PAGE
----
Season over for embattled Vuelta champion Valverde

Spaniard's future in cycling hangs in balance

Spanish rider Alejandro Valverde adjusts his helmet as he takes part in the Elite men's world road race championships at Mendrisio on September 27, 2009

Tour of Spain champion Alejandro Valverde has brought his season to a premature end admitting he needs rest before beginning to plan his race objectives for next season.


Valverde was due to compete in the Paris-Bourges race on Thursday and the Paris-Tours one-day classic next weekend but after discussions with his Caisse d’Epargne team he has decided to hang up his bike.

“I need to rest both mentally and physically before thinking towards next season and resuming training,” said Valverde, who will compete in a few criterium races in the coming weeks.

As well as the three-week Tour of Spain, Valverde also won the Tour of Catalunya and Dauphine Libere stage races earlier this season.

However Valverde failed to live up to expectations and win a medal at the world road race championships last week when Australia‘s Cadel Evans won the rainbow jersey in Mendrisio Switzerland.

And his future in the sport is hanging in the balance ahead of an upcoming decision by the Court of Arbitration for Sport (CAS).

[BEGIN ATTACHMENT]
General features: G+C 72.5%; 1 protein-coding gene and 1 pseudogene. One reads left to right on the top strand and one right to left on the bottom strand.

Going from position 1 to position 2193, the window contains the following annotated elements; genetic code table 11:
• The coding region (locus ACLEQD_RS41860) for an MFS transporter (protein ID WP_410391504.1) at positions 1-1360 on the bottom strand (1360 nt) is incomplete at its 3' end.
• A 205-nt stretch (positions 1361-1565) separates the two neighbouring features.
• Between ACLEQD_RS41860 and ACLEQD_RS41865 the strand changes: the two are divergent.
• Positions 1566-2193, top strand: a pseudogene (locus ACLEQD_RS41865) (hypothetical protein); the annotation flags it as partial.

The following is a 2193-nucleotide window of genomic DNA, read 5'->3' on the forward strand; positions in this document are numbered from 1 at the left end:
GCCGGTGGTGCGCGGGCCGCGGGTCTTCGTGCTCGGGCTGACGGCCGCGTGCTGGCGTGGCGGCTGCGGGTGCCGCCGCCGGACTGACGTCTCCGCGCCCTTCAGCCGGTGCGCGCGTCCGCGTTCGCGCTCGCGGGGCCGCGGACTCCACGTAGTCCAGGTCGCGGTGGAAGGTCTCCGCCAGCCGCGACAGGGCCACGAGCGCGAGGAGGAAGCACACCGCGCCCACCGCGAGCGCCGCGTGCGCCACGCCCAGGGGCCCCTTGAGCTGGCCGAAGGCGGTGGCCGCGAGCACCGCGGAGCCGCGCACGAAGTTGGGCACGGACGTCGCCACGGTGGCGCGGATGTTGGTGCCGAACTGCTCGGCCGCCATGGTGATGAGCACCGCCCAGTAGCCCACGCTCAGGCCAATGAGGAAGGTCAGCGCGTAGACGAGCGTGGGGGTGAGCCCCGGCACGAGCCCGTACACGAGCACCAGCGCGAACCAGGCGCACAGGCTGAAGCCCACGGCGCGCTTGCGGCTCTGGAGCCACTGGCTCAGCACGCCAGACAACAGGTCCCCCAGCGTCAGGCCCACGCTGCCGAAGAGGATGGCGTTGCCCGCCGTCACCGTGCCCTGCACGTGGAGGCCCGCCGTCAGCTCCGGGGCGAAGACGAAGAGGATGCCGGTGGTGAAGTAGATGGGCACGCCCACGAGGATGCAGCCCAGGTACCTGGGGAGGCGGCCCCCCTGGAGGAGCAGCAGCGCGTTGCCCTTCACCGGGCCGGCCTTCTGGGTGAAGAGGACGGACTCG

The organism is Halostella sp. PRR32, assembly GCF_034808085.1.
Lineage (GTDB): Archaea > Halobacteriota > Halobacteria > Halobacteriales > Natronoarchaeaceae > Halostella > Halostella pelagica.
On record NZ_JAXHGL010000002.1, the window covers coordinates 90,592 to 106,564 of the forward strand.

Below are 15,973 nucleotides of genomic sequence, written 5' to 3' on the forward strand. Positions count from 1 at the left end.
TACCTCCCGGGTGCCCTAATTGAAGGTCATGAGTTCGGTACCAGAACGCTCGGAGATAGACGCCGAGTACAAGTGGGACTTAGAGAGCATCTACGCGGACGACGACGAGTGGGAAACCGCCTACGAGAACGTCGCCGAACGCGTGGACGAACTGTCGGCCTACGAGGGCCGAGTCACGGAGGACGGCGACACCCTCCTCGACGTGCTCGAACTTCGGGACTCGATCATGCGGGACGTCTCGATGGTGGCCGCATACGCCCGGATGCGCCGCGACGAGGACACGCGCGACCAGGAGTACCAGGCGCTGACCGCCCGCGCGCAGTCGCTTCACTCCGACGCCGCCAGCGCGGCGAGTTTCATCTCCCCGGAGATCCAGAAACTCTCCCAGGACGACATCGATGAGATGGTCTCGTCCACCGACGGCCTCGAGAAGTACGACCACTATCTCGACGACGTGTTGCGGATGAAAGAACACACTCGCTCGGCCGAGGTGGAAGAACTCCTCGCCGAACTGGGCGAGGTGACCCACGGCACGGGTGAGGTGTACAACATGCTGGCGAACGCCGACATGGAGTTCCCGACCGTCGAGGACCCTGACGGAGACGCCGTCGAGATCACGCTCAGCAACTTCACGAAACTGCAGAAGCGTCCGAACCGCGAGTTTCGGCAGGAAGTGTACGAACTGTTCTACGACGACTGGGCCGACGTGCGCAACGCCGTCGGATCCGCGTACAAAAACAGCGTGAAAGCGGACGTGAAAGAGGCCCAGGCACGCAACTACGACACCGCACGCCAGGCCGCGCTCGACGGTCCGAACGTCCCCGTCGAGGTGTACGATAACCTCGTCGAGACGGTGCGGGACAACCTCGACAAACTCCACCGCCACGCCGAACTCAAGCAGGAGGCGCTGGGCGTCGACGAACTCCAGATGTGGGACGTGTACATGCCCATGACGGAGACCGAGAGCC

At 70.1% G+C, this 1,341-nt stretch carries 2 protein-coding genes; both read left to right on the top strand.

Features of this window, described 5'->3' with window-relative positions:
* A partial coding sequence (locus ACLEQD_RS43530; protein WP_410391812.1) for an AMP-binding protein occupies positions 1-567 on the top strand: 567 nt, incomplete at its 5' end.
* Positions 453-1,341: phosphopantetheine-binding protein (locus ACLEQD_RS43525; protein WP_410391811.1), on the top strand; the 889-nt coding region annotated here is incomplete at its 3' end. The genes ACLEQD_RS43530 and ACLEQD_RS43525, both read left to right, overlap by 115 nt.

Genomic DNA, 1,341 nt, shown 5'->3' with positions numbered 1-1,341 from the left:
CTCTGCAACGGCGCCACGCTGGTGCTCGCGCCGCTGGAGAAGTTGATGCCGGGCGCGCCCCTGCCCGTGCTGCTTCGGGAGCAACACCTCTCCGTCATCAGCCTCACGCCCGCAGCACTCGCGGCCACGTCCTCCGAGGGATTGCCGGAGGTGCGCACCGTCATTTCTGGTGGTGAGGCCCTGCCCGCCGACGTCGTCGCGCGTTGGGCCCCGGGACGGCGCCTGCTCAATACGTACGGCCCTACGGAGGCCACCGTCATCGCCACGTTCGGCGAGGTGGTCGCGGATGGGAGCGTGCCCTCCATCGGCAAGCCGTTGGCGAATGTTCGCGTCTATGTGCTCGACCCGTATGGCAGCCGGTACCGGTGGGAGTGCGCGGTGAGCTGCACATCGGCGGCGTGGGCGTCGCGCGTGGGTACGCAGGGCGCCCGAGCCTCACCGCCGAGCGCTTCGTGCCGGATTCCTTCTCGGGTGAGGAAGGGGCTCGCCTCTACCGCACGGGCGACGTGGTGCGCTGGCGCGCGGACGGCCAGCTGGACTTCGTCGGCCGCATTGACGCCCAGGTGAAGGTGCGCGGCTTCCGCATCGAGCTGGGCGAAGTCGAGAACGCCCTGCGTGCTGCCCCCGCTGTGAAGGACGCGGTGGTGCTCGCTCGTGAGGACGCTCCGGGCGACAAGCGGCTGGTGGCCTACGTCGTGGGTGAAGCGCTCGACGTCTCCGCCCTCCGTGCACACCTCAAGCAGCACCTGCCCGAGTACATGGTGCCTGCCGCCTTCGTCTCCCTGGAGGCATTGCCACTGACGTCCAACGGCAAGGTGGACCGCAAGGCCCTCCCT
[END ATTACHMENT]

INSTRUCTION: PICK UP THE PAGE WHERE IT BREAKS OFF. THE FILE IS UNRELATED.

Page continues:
Valverde is currently serving a two-year ban in Italy handed down by the country’s Olympic Committee (CONI) in May.

CONI claim a blood sample taken from the Spaniard at last year’s Tour de France when it passed through Italy matches DNA from a blood bag seized during the ‘Operation Puerto’ doping scandal that erupted in May 2006.

CAS is currently studying two appeals.

The first is from Valverde protesting against his CONI ban, which meant he could not race this year’s Tour de France because it again passed through Italy.

The other is a joint appeal from cycling’s ruling body the International Cycling Union (UCI) and the World Anti Doping Agency (WADA) asking CAS to force the Spanish cycling federation, which is supposed to act on any misconduct by their affiliated riders, to open a case against Valverde.

An upcoming CAS decision could give the UCI the legitimacy it needs to ban the Spaniard worldwide.

© 2009 AFP


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